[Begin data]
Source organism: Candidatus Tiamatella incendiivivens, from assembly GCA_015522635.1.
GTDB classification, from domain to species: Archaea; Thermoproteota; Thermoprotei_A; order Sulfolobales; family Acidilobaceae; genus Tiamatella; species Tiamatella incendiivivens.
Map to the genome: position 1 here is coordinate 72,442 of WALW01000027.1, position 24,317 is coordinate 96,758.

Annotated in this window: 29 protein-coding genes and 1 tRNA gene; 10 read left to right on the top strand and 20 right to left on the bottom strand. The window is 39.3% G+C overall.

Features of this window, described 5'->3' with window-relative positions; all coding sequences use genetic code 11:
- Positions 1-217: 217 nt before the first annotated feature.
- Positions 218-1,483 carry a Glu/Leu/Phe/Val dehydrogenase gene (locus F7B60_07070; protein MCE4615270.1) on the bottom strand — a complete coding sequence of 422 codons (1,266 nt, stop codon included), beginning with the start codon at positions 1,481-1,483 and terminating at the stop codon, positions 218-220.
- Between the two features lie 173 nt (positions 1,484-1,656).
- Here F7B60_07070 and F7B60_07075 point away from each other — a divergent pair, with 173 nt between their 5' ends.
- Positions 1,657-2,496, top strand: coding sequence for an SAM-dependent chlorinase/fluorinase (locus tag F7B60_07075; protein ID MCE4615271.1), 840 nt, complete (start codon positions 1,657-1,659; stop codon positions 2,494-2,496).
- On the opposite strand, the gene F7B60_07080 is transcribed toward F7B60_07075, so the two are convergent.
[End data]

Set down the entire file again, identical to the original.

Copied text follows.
Source organism: Candidatus Tiamatella incendiivivens, from assembly GCA_015522635.1.
GTDB classification, from domain to species: Archaea; Thermoproteota; Thermoprotei_A; order Sulfolobales; family Acidilobaceae; genus Tiamatella; species Tiamatella incendiivivens.
Map to the genome: position 1 here is coordinate 72,442 of WALW01000027.1, position 24,317 is coordinate 96,758.

Annotated in this window: 29 protein-coding genes and 1 tRNA gene; 10 read left to right on the top strand and 20 right to left on the bottom strand. The window is 39.3% G+C overall.

Features of this window, described 5'->3' with window-relative positions; all coding sequences use genetic code 11:
- Positions 1-217: 217 nt before the first annotated feature.
- Positions 218-1,483 carry a Glu/Leu/Phe/Val dehydrogenase gene (locus F7B60_07070; protein MCE4615270.1) on the bottom strand — a complete coding sequence of 422 codons (1,266 nt, stop codon included), beginning with the start codon at positions 1,481-1,483 and terminating at the stop codon, positions 218-220.
- Between the two features lie 173 nt (positions 1,484-1,656).
- Here F7B60_07070 and F7B60_07075 point away from each other — a divergent pair, with 173 nt between their 5' ends.
- Positions 1,657-2,496, top strand: coding sequence for an SAM-dependent chlorinase/fluorinase (locus tag F7B60_07075; protein ID MCE4615271.1), 840 nt, complete (start codon positions 1,657-1,659; stop codon positions 2,494-2,496).
- On the opposite strand, the gene F7B60_07080 is transcribed toward F7B60_07075, so the two are convergent.